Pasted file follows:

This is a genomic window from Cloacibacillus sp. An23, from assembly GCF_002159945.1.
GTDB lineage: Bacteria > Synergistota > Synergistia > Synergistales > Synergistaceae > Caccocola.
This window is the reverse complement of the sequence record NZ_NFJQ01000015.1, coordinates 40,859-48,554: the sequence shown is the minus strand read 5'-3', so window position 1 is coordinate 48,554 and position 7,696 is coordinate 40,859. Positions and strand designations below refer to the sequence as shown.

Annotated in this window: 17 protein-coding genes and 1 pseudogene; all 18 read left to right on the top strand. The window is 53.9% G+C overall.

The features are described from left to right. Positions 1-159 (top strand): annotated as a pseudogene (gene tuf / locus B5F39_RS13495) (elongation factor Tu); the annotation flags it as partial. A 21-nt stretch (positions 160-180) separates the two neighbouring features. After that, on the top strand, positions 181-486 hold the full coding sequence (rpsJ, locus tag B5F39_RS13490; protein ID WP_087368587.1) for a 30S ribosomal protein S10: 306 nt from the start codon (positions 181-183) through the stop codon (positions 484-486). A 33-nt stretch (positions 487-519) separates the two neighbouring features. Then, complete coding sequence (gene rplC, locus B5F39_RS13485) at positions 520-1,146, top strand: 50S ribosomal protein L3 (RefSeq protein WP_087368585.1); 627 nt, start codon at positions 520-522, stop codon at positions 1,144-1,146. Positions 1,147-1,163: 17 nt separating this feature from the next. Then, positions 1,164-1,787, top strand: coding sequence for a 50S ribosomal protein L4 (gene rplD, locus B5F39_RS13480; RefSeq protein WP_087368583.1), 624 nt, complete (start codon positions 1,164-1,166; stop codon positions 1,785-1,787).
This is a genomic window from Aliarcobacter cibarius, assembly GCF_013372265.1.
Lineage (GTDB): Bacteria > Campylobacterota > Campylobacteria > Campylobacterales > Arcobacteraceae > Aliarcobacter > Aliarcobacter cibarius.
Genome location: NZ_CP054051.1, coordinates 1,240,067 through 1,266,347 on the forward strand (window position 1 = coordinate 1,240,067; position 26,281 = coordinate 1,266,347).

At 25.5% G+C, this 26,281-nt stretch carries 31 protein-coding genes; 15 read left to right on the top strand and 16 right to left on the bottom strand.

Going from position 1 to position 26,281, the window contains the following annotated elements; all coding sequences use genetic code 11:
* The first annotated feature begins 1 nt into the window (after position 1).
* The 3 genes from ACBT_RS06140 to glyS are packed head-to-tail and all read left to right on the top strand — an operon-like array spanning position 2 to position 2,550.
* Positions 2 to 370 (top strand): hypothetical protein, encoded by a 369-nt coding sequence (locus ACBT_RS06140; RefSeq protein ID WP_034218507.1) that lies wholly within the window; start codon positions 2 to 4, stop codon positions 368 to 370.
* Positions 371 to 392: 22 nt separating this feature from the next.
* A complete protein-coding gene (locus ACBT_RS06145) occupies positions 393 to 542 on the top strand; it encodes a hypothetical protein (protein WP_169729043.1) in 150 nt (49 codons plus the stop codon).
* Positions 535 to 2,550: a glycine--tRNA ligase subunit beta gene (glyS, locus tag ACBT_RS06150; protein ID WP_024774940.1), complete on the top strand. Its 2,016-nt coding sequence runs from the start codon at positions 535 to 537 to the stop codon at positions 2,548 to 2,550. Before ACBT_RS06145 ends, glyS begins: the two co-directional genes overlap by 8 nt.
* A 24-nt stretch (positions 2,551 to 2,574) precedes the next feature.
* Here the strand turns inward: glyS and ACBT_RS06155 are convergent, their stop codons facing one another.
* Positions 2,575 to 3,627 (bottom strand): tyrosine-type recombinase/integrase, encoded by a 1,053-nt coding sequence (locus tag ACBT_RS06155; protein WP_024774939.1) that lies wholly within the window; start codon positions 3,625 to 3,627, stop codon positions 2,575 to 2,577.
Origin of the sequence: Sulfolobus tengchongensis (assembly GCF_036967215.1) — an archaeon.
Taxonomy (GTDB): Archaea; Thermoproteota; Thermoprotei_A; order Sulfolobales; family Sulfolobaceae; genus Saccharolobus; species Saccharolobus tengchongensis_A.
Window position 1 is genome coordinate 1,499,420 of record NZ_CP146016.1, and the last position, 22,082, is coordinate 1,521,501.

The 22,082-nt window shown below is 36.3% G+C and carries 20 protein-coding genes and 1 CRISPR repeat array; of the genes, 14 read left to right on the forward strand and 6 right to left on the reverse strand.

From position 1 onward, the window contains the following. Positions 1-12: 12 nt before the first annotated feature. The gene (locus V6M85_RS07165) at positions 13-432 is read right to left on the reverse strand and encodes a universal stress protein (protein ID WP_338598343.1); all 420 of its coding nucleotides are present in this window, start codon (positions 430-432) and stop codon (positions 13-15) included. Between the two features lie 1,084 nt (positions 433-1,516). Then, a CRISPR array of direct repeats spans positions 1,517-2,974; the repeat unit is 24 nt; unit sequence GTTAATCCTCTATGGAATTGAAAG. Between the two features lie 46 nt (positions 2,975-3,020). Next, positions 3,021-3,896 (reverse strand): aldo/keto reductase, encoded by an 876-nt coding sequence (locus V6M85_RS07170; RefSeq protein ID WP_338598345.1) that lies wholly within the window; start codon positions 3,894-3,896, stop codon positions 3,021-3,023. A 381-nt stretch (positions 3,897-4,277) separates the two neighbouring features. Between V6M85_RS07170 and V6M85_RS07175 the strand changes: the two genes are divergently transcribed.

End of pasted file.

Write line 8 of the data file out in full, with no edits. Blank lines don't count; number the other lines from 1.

Genome location: NZ_CP054051.1, coordinates 1,240,067 through 1,266,347 on the forward strand (window position 1 = coordinate 1,240,067; position 26,281 = coordinate 1,266,347).